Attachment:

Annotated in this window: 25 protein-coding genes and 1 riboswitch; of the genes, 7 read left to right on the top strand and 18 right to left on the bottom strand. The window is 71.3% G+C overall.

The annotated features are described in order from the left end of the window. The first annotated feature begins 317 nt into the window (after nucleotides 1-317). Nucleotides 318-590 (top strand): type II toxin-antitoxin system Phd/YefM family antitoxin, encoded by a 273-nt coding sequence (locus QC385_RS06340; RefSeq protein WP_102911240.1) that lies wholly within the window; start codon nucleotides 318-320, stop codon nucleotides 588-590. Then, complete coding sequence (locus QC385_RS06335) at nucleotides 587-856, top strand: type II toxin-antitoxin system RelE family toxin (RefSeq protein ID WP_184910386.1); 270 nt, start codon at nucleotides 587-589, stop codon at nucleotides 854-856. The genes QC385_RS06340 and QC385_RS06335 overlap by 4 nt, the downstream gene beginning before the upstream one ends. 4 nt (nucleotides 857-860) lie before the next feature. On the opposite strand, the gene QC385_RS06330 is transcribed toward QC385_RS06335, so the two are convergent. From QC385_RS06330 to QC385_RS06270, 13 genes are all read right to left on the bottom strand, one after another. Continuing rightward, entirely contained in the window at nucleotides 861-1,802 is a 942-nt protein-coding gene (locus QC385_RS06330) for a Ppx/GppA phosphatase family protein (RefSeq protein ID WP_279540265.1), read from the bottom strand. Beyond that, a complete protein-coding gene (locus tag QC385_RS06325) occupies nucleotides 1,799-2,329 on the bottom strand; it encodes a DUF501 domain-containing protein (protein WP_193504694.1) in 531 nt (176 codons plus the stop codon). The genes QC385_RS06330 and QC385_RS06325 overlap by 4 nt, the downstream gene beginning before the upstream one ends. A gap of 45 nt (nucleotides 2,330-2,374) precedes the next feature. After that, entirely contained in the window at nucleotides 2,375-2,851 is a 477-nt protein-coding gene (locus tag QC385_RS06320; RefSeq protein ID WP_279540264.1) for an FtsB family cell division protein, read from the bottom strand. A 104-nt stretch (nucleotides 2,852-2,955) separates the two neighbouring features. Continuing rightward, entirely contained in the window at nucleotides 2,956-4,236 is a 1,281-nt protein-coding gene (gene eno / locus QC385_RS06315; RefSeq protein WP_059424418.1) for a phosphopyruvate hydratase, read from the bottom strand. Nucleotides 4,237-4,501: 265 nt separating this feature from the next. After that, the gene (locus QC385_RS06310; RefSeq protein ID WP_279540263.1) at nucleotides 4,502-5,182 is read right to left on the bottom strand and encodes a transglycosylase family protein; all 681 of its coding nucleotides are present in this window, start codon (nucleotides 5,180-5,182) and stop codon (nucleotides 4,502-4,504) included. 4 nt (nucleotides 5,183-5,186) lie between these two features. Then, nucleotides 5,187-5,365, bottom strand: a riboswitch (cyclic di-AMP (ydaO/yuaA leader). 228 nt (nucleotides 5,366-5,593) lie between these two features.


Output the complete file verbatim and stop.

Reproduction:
Annotated in this window: 25 protein-coding genes and 1 riboswitch; of the genes, 7 read left to right on the top strand and 18 right to left on the bottom strand. The window is 71.3% G+C overall.

The annotated features are described in order from the left end of the window. The first annotated feature begins 317 nt into the window (after nucleotides 1-317). Nucleotides 318-590 (top strand): type II toxin-antitoxin system Phd/YefM family antitoxin, encoded by a 273-nt coding sequence (locus QC385_RS06340; RefSeq protein WP_102911240.1) that lies wholly within the window; start codon nucleotides 318-320, stop codon nucleotides 588-590. Then, complete coding sequence (locus QC385_RS06335) at nucleotides 587-856, top strand: type II toxin-antitoxin system RelE family toxin (RefSeq protein ID WP_184910386.1); 270 nt, start codon at nucleotides 587-589, stop codon at nucleotides 854-856. The genes QC385_RS06340 and QC385_RS06335 overlap by 4 nt, the downstream gene beginning before the upstream one ends. 4 nt (nucleotides 857-860) lie before the next feature. On the opposite strand, the gene QC385_RS06330 is transcribed toward QC385_RS06335, so the two are convergent. From QC385_RS06330 to QC385_RS06270, 13 genes are all read right to left on the bottom strand, one after another. Continuing rightward, entirely contained in the window at nucleotides 861-1,802 is a 942-nt protein-coding gene (locus QC385_RS06330) for a Ppx/GppA phosphatase family protein (RefSeq protein ID WP_279540265.1), read from the bottom strand. Beyond that, a complete protein-coding gene (locus tag QC385_RS06325) occupies nucleotides 1,799-2,329 on the bottom strand; it encodes a DUF501 domain-containing protein (protein WP_193504694.1) in 531 nt (176 codons plus the stop codon). The genes QC385_RS06330 and QC385_RS06325 overlap by 4 nt, the downstream gene beginning before the upstream one ends. A gap of 45 nt (nucleotides 2,330-2,374) precedes the next feature. After that, entirely contained in the window at nucleotides 2,375-2,851 is a 477-nt protein-coding gene (locus tag QC385_RS06320; RefSeq protein ID WP_279540264.1) for an FtsB family cell division protein, read from the bottom strand. A 104-nt stretch (nucleotides 2,852-2,955) separates the two neighbouring features. Continuing rightward, entirely contained in the window at nucleotides 2,956-4,236 is a 1,281-nt protein-coding gene (gene eno / locus QC385_RS06315; RefSeq protein WP_059424418.1) for a phosphopyruvate hydratase, read from the bottom strand. Nucleotides 4,237-4,501: 265 nt separating this feature from the next. After that, the gene (locus QC385_RS06310; RefSeq protein ID WP_279540263.1) at nucleotides 4,502-5,182 is read right to left on the bottom strand and encodes a transglycosylase family protein; all 681 of its coding nucleotides are present in this window, start codon (nucleotides 5,180-5,182) and stop codon (nucleotides 4,502-4,504) included. 4 nt (nucleotides 5,183-5,186) lie between these two features. Then, nucleotides 5,187-5,365, bottom strand: a riboswitch (cyclic di-AMP (ydaO/yuaA leader). 228 nt (nucleotides 5,366-5,593) lie between these two features.